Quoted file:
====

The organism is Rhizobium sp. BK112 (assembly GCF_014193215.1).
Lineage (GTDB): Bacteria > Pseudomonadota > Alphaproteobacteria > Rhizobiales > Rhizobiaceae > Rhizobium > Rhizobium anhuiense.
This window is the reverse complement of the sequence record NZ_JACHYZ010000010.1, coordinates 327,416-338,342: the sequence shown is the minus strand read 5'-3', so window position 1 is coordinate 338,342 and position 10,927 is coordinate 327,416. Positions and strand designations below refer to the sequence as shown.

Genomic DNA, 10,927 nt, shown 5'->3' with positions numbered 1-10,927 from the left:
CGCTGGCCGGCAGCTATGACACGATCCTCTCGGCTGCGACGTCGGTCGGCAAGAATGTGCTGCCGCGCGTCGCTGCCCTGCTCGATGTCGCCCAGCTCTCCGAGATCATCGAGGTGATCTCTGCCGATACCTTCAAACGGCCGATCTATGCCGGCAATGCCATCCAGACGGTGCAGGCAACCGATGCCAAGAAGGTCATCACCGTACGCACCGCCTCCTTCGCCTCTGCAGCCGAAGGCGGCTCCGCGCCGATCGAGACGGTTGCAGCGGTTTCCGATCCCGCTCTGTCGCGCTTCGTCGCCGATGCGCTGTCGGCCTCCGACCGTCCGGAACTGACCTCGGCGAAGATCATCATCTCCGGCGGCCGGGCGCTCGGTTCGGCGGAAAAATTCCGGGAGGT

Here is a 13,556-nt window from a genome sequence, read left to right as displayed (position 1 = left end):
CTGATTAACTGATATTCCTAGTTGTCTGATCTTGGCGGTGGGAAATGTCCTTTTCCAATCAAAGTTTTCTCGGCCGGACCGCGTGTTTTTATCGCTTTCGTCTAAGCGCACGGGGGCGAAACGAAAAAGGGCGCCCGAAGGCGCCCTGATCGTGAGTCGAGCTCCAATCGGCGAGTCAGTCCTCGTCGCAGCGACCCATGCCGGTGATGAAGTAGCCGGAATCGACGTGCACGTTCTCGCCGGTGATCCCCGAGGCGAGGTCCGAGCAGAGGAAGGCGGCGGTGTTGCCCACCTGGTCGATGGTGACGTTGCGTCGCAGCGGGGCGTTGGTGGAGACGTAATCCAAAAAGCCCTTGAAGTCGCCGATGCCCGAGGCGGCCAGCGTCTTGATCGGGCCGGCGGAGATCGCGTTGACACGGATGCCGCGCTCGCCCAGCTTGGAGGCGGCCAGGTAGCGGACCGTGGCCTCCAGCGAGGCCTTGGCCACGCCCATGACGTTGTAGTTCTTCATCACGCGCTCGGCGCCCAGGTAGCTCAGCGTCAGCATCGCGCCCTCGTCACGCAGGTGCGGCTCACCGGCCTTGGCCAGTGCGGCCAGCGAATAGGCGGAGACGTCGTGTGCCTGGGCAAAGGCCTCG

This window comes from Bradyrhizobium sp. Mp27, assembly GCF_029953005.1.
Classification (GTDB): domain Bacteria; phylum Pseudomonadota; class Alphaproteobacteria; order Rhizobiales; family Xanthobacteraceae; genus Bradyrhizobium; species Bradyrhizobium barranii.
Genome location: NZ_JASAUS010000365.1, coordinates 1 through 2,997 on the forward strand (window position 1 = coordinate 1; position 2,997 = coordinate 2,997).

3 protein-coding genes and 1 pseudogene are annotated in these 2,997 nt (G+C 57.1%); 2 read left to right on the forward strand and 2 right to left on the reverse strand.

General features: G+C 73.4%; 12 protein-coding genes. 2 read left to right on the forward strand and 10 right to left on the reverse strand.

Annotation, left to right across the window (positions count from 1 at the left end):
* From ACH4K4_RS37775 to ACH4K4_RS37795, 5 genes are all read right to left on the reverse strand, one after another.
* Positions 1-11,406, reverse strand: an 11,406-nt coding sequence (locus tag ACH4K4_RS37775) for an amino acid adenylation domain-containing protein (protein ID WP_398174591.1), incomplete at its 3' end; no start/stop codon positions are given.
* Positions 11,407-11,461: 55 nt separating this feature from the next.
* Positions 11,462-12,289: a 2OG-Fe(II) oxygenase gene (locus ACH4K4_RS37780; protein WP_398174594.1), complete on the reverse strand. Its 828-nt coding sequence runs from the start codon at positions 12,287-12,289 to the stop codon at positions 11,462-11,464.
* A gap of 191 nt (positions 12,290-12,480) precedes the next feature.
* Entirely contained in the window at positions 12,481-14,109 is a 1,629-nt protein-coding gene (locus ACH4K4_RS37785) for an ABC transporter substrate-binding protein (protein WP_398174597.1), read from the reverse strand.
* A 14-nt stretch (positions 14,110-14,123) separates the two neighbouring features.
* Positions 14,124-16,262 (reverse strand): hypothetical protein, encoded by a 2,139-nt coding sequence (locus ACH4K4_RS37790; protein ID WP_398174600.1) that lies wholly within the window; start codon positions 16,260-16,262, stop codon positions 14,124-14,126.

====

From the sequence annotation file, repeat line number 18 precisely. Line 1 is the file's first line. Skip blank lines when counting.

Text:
* A gap of 191 nt (positions 12,290-12,480) precedes the next feature.